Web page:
Knowing what she knows now, a well-known Winnipeg pastor says she still would have said yes to helping a woman after she was harassed and manipulated by her.

Wilma Derksen is confirming rumours circulating that she had died are false, saying they were made up by a woman on the other side of the globe who was upset Derksen did not want to work with her anymore. Derksen also alleges that the woman was behind many fake emails, impersonating people in the media.

Listen to the full conversation here


"It is just horrifying. It is just a feeling of vulnerability that we cannot even live our own truth anymore. We have no control over our own truth. And if we don't have control over that what do we have control over?" Derksen asks in an interview.

In August, a pastor in Australia contacted Derksen, saying there was a woman who needed someone to talk to as she went through a murder trial. The woman claimed she was going through a murder case, saying her father stabbed her mother to death and then killed himself. Derksen, whose daughter Candice was murdered at the age of 13, has spent a long time helping families going through these situations and jumped to help. 

"We need to just courageously continue and take that chance, even if we are humiliated and feel embarrassed or stupid like I did. It was a chance worth taking because what if I hadn't?"

Conversations quickly got darker, with the woman saying she had gone through a miscarriage and tried to commit suicide during the time they were in conversation. 

"The drama started to get more and more involved," she says. "I realized right then and there I was probably over my head and that I was not even close to her. I did not know the response teams, I did not know the resources in Australia and I started to get alarmed."

Derksen backed away and eventually broke off contact after the woman shared she could get help in Australia. 

"She turned on me and started to say 'no, we need to continue' and started to harass and threaten. (She) started to play the media and impersonate other people, and call my friends and tell them that I was in trouble and to stir up rumours."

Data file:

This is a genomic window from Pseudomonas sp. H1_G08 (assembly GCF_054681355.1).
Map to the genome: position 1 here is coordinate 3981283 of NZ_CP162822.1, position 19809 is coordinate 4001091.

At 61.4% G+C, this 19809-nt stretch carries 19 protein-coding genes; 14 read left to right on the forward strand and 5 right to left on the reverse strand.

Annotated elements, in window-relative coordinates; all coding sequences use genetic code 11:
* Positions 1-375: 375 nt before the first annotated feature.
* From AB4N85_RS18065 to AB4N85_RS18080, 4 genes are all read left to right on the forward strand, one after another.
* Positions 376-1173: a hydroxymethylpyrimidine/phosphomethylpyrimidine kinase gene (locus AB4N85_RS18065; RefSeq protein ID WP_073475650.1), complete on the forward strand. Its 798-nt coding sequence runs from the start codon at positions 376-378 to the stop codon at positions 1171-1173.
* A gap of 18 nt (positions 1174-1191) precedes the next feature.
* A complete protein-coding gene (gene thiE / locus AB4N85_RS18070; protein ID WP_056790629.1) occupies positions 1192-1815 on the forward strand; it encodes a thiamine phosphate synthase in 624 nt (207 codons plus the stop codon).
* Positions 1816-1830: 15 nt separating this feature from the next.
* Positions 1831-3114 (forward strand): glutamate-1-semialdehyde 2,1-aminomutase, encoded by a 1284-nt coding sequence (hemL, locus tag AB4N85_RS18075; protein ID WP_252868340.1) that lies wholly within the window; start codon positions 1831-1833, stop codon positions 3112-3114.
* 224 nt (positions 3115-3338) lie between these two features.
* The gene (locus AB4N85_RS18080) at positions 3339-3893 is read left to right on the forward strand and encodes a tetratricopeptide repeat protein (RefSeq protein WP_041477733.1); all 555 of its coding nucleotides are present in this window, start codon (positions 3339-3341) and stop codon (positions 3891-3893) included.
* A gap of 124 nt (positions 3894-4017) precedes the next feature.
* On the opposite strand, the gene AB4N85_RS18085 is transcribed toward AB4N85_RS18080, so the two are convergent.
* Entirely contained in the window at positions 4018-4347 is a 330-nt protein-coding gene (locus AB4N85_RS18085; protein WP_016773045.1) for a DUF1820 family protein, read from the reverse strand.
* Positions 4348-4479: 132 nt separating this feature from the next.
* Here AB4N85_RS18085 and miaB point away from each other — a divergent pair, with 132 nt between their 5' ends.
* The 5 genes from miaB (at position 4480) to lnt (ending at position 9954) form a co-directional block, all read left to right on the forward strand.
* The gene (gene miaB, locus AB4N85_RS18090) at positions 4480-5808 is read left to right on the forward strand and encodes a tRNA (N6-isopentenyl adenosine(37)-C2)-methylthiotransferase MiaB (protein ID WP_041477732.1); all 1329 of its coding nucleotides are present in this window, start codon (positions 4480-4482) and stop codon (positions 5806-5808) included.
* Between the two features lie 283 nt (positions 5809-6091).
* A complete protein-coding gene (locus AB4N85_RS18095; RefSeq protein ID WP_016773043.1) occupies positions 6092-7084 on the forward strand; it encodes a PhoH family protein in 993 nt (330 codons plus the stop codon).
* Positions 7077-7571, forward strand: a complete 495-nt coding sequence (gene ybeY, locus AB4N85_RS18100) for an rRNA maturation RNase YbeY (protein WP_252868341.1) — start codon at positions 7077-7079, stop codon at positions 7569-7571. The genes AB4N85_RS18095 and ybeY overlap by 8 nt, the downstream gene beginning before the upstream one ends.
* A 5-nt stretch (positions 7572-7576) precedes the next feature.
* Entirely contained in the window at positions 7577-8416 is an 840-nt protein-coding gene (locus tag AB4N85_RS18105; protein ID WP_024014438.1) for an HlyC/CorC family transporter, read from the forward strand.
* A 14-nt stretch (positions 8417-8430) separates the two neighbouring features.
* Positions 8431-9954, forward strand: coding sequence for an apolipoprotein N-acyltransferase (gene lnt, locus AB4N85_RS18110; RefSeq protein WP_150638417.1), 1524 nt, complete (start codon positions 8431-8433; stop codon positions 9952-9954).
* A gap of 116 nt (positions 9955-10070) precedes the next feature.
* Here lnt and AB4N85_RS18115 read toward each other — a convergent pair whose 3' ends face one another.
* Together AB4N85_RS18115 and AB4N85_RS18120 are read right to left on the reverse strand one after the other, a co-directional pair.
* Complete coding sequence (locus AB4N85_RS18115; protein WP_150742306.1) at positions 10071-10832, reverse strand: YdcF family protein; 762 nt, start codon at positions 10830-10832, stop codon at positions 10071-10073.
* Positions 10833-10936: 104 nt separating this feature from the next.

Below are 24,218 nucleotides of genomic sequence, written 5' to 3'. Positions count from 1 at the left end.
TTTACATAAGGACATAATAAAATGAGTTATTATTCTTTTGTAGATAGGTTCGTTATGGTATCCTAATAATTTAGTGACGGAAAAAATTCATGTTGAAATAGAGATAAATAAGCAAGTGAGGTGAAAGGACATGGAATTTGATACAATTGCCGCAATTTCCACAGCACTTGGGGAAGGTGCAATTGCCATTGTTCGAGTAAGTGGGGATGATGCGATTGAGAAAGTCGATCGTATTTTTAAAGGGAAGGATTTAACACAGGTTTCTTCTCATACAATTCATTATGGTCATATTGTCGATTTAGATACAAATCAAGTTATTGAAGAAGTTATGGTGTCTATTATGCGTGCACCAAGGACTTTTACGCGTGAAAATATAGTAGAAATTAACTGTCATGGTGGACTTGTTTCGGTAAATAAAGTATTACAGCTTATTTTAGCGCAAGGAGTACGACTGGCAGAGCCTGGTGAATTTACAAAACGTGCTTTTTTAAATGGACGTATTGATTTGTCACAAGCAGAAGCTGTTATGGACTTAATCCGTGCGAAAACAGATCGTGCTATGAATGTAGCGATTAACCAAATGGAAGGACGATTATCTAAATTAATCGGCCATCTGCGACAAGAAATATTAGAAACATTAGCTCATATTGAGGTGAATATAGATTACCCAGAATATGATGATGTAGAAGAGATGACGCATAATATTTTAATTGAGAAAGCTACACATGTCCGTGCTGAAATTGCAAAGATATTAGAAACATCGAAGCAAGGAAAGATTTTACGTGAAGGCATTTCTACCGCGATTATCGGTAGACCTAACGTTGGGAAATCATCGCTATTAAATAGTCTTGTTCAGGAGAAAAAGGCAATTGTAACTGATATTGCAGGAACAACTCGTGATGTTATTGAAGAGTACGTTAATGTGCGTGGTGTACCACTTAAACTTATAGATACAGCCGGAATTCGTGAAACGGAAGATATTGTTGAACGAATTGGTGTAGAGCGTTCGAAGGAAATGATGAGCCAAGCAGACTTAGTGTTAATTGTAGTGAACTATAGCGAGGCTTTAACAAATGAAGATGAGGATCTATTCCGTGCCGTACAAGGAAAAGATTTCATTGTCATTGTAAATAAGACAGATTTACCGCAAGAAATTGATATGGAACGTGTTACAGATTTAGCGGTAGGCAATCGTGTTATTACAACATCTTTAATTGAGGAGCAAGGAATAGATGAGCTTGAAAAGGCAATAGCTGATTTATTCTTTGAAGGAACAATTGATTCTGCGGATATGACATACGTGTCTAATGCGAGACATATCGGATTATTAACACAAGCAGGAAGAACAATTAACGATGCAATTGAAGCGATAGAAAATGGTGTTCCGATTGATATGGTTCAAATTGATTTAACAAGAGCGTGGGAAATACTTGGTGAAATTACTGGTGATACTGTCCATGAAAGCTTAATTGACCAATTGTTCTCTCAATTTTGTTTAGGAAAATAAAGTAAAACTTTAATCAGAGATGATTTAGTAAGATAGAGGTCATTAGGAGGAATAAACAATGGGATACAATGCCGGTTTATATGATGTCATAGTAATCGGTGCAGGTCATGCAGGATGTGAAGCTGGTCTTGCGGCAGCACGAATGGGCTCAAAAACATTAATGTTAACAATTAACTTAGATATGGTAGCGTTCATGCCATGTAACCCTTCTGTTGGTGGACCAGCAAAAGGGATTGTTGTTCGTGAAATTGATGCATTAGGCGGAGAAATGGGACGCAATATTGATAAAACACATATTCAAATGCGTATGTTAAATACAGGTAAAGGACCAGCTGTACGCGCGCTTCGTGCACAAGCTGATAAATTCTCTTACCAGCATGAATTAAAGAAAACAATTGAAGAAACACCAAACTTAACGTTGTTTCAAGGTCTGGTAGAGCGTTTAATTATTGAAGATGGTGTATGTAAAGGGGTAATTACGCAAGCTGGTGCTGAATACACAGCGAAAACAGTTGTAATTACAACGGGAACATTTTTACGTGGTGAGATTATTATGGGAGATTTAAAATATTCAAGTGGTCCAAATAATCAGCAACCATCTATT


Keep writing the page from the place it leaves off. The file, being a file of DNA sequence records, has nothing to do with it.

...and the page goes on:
Not long afterwards, Derksen would begin receiving emails from people claiming to be in places like New York and California, interested in sharing Derksen's story. 

"They were fooling. They were impersonators. When I responded to it I found out she was at the bottom of it."

Now, people were getting messages, being told she had died.

"My husband got a call asking if I was alive. It is nice to know people still want me alive. That is the upside of that" Derksen laughs.

She has later learnt that everything the woman told her was a lie.

Derksen says she is embarrassed by the situation but decided to take her own advice about rumours: be on the offence and publically debunk rumours, finding courage in God.

"I don't want this to intimidate me, I will take a call, I will listen to anybody, and I will believe anybody until proven otherwise. And I don't regret what I did in trying to support her," she says. "It was a chance worth taking because what if I hadn't?" There are still other people to contact me and have these horrific stories that are true and I need to be there for them."


Setting Boundaries 

Derksen says looking back she would still agree to help and step back when she needed to.

"We do need to know ourselves. We do need to protect our inner being so we do not become angry and take it out on our parishioners," she says.

She has found many pastors are going through a difficult time, with some spilling out those emotions or becoming unable to serve others. Derksen is encouraging church leaders to take care of themselves and to know when to take a break.

"My mother is such a caring, giving person and so she will go above and beyond in that way, is the kind of person that can get caught up in something like this, not that she did anything wrong," her son, Dr. Syras Derksen says.

Syras, who is a psychologist and pastor, is encouraging people to identify and set their limits when helping others.

"Christians have a lot of trouble with boundaries because it feels like it is not a Christian thing to do. It feels like we need to be everything for everybody, and I don't actually believe that is biblical at all," he says.

He says while it can be hard to set those boundaries, it can also be hard to know what people are capable of.

"We are human beings, we have limitations on what we are able to do. If we do not respect that, we can kind of be hurt."

He suggests connecting with people who can help, such as a prayer team.


With files from Mike Thom